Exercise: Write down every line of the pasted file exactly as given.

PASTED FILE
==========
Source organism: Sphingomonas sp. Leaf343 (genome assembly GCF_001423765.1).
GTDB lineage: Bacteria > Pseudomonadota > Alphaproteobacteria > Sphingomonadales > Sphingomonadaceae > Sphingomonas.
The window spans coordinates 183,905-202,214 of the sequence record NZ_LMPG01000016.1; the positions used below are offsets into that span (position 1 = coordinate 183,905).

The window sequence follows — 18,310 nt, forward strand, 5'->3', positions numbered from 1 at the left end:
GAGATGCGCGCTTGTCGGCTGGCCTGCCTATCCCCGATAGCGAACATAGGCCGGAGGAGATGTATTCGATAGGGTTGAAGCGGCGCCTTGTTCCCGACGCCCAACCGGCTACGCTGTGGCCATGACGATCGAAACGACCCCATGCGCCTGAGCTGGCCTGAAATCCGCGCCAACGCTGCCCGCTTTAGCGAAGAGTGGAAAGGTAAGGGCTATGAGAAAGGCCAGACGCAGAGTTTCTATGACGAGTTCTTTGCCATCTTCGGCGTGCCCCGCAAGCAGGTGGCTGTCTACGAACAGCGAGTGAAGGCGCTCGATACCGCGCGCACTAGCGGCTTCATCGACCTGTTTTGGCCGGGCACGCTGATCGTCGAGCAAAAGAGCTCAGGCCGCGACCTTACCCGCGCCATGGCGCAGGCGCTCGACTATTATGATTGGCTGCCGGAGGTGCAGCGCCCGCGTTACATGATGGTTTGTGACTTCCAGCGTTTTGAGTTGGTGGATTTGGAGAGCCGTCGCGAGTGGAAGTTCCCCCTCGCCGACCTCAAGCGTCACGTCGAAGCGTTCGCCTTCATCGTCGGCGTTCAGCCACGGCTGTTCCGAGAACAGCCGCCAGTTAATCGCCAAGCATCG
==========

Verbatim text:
Source organism: Sphingomonas sp. Leaf343 (genome assembly GCF_001423765.1).
GTDB lineage: Bacteria > Pseudomonadota > Alphaproteobacteria > Sphingomonadales > Sphingomonadaceae > Sphingomonas.
The window spans coordinates 183,905-202,214 of the sequence record NZ_LMPG01000016.1; the positions used below are offsets into that span (position 1 = coordinate 183,905).

The window sequence follows — 18,310 nt, forward strand, 5'->3', positions numbered from 1 at the left end:
GAGATGCGCGCTTGTCGGCTGGCCTGCCTATCCCCGATAGCGAACATAGGCCGGAGGAGATGTATTCGATAGGGTTGAAGCGGCGCCTTGTTCCCGACGCCCAACCGGCTACGCTGTGGCCATGACGATCGAAACGACCCCATGCGCCTGAGCTGGCCTGAAATCCGCGCCAACGCTGCCCGCTTTAGCGAAGAGTGGAAAGGTAAGGGCTATGAGAAAGGCCAGACGCAGAGTTTCTATGACGAGTTCTTTGCCATCTTCGGCGTGCCCCGCAAGCAGGTGGCTGTCTACGAACAGCGAGTGAAGGCGCTCGATACCGCGCGCACTAGCGGCTTCATCGACCTGTTTTGGCCGGGCACGCTGATCGTCGAGCAAAAGAGCTCAGGCCGCGACCTTACCCGCGCCATGGCGCAGGCGCTCGACTATTATGATTGGCTGCCGGAGGTGCAGCGCCCGCGTTACATGATGGTTTGTGACTTCCAGCGTTTTGAGTTGGTGGATTTGGAGAGCCGTCGCGAGTGGAAGTTCCCCCTCGCCGACCTCAAGCGTCACGTCGAAGCGTTCGCCTTCATCGTCGGCGTTCAGCCACGGCTGTTCCGAGAACAGCCGCCAGTTAATCGCCAAGCATCG